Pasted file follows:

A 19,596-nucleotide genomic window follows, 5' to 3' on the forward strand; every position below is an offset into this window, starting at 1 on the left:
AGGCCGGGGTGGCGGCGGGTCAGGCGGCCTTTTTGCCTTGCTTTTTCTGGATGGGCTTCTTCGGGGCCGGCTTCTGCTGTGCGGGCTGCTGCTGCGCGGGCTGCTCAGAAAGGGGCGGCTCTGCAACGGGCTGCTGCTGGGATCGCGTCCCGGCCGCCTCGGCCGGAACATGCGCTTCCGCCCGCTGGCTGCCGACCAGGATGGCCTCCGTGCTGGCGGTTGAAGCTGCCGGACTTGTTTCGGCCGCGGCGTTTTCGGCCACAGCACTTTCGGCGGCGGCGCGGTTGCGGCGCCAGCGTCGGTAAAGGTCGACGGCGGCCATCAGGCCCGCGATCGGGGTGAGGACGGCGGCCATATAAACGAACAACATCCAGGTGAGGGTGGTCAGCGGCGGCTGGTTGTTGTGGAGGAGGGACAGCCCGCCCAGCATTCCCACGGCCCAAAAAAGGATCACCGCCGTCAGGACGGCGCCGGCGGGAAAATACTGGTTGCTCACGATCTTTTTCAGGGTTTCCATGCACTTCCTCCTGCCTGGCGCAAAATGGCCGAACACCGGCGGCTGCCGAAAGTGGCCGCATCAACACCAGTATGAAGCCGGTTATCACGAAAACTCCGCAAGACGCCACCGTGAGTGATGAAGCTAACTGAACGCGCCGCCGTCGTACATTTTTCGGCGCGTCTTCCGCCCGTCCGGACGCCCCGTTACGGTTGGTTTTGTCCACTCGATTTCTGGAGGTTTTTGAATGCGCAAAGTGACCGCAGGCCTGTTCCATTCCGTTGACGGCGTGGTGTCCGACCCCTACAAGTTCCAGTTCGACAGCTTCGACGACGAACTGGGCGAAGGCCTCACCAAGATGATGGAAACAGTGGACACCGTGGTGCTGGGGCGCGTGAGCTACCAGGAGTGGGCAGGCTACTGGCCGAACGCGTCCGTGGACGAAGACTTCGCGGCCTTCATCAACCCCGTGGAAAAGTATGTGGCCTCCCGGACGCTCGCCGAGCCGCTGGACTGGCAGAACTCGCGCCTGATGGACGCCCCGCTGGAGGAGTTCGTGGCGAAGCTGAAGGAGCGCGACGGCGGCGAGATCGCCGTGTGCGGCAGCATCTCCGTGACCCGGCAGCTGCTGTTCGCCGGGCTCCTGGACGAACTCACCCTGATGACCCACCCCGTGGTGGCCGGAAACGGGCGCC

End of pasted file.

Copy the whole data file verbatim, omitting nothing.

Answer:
A 19,596-nucleotide genomic window follows, 5' to 3' on the forward strand; every position below is an offset into this window, starting at 1 on the left:
AGGCCGGGGTGGCGGCGGGTCAGGCGGCCTTTTTGCCTTGCTTTTTCTGGATGGGCTTCTTCGGGGCCGGCTTCTGCTGTGCGGGCTGCTGCTGCGCGGGCTGCTCAGAAAGGGGCGGCTCTGCAACGGGCTGCTGCTGGGATCGCGTCCCGGCCGCCTCGGCCGGAACATGCGCTTCCGCCCGCTGGCTGCCGACCAGGATGGCCTCCGTGCTGGCGGTTGAAGCTGCCGGACTTGTTTCGGCCGCGGCGTTTTCGGCCACAGCACTTTCGGCGGCGGCGCGGTTGCGGCGCCAGCGTCGGTAAAGGTCGACGGCGGCCATCAGGCCCGCGATCGGGGTGAGGACGGCGGCCATATAAACGAACAACATCCAGGTGAGGGTGGTCAGCGGCGGCTGGTTGTTGTGGAGGAGGGACAGCCCGCCCAGCATTCCCACGGCCCAAAAAAGGATCACCGCCGTCAGGACGGCGCCGGCGGGAAAATACTGGTTGCTCACGATCTTTTTCAGGGTTTCCATGCACTTCCTCCTGCCTGGCGCAAAATGGCCGAACACCGGCGGCTGCCGAAAGTGGCCGCATCAACACCAGTATGAAGCCGGTTATCACGAAAACTCCGCAAGACGCCACCGTGAGTGATGAAGCTAACTGAACGCGCCGCCGTCGTACATTTTTCGGCGCGTCTTCCGCCCGTCCGGACGCCCCGTTACGGTTGGTTTTGTCCACTCGATTTCTGGAGGTTTTTGAATGCGCAAAGTGACCGCAGGCCTGTTCCATTCCGTTGACGGCGTGGTGTCCGACCCCTACAAGTTCCAGTTCGACAGCTTCGACGACGAACTGGGCGAAGGCCTCACCAAGATGATGGAAACAGTGGACACCGTGGTGCTGGGGCGCGTGAGCTACCAGGAGTGGGCAGGCTACTGGCCGAACGCGTCCGTGGACGAAGACTTCGCGGCCTTCATCAACCCCGTGGAAAAGTATGTGGCCTCCCGGACGCTCGCCGAGCCGCTGGACTGGCAGAACTCGCGCCTGATGGACGCCCCGCTGGAGGAGTTCGTGGCGAAGCTGAAGGAGCGCGACGGCGGCGAGATCGCCGTGTGCGGCAGCATCTCCGTGACCCGGCAGCTGCTGTTCGCCGGGCTCCTGGACGAACTCACCCTGATGACCCACCCCGTGGTGGCCGGAAACGGGCGCC